Dezeen Magazine

Mourning Dovecote by Schwartz and Architecture

Neal Schwartz includes dovecotes in "chapel-like" California studio

A series of shelters for doves were embedded in the laminated-cedar facade of Neal Schwartz's self-designed studio, which is an extension of his Sonoma home.

Called Mourning Dovecote, the extension is attached to Schwartz's single-storey home in Sonoma, California.

Angular roof of Sonoma home extension by architect Neal Schwartz
The extension features a striking angled roof

Schwartz worked with his studio Schwartz and Architecture to create the addition, which the architect uses as a home studio.

The project is an ode to the many dovecotes prevalent across the Sonoma countryside – structures designed to provide shelter for pigeons and doves that are often attached to the rear of houses or barns.

Low-slung home belonging to Neal Schwartz in Sonoma, California
Attached to architect Neal Schwartz's existing home, the addition features a feathery metal roof

Twelve rectilinear nesting boxes were built onto one side of the extension's angled facade, which is clad in powder grey-hued laminated cedar.

According to the architect, the extension's height, proportions, orientation and ventilation were specifically designed to encourage nesting doves.

Nesting boxes built onto Sonoma home extension with cedar cladding
Twelve nesting boxes were built into the extension

The existing home has clerestories wrapping its rear facade, so to preserve these, Schwartz knocked out a wall underneath the windows.

"This threshold was very low, so the addition needed to somehow step or angle back up to have a higher ceiling," he told Dezeen.

"Through a series of iterations, I just kept getting bolder – first angling up to nine feet, then to 12, then to 14 and then to 18 feet."

Rectilinear bird-watching window built into facade of Sonoma house extension
A low bird-watching window was inserted at floor level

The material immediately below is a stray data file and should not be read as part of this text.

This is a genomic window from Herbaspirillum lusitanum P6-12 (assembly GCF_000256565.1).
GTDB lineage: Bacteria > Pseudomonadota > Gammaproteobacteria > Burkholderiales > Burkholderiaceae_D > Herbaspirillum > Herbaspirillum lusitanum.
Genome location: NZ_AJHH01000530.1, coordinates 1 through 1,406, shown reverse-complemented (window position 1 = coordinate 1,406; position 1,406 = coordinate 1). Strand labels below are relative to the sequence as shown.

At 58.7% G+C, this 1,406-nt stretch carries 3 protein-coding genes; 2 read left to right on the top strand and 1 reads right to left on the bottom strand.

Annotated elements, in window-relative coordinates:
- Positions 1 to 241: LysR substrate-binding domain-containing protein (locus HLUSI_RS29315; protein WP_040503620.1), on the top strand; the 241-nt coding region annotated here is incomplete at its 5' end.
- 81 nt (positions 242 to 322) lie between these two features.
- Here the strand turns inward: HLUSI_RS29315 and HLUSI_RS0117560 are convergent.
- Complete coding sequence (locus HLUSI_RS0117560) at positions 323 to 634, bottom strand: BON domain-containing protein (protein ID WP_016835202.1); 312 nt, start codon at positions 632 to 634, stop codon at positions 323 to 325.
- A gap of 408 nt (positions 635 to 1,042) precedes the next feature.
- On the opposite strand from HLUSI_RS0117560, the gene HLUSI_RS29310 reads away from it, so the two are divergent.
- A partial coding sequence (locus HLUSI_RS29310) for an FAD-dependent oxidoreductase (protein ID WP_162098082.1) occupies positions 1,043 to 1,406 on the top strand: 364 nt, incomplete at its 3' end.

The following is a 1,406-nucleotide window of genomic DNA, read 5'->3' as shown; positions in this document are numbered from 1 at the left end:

The structure is topped with a steep, distinctively shaped standing seam metal roof created from laser-cut metal shingles informed by bird feathers.

"I wanted a somewhat chapel-like space in which it was not immediately clear where the light was coming from," explained Schwartz.

"The angled high ceiling draws you into the space and because it gets so high that it really hides the upper skylight, as in a chapel."

Sheer curtain decorated with abstract flocks of starlings
The house and the extension are divided by a sheer curtain

A low bird-watching window was inserted at floor level in response to the ground-feeding habits of local mourning doves – the bird species that the extension is named after.

Inside, the original house and the extension are divided by a sheer silk curtain, covered in a pattern made from a rearrangement of a photograph from Richard Barnes' Murmur series, which captured starlings in flight.

Light-filled home studio with angled skylight roof
An aperture sits at ground level

Light filters through the extension from the high ceiling's south-facing skylight, while a central painting by artist Maggie Connors is suspended above.

Plaster-clad interior walls give way to sliding timber desk panels, which pivot to reveal magnetic pin-up boards used by Schwartz for giving work presentations.

The panels were finished in colours that take cues from the feathers of mourning doves.

Pivoting desk panels designed in blue, with shadows cast on them, by Neal Schwartz
Pivoting desk panels take cues from the colours and markings of mourning doves

The architect also created bespoke 3D-printed door handles bound in plaited leather are informed by the work of iconic Finnish architect Alvar Aalto.

A small hidden courtyard was inserted alongside the extension, which is characterised by mossy mounds, site boulders and a Japanese maple tree.

Exterior courtyard with mossy mounds
An exterior courtyard was inserted alongside the extension

Visitors reach the extension from the courtyard via a walkway made from surplus cedar offcuts created during the construction of the project.

"When I originally designed the house, I liked how it turned its back to the street, essentially hiding the long vineyard views until you enter the front door," reflected Schwartz.

"Perhaps it was also in part trying to make the modern structure more demure in the rural and traditional setting."

"Now, 10 years later, I was ready to add the front-facing 'head' to the home [the extension] – more confident in its oddness."

Wabi-sabi style cedar walkway made with offcuts from the construction project by Neal Schwartz
Schwartz created a walkway from cedar offcuts and wedged a stone in between the slats

Other designers who have completed self-designed studio projects at their homes include architect Paul Westwood, who transformed his dilapidated garage into a workshop, and designer and artist John-Paul Philippe who refurbished a neglected barn.

The photography is by Douglas Sterling Photography.

More images and plans

Floor plan
Floor plan
Mourning Dovecote by Schwartz and Architecture
Mourning Dovecote by Schwartz and Architecture
Mourning Dovecote by Schwartz and Architecture
Mourning Dovecote by Schwartz and Architecture
Mourning Dovecote by Schwartz and Architecture
Mourning Dovecote by Schwartz and Architecture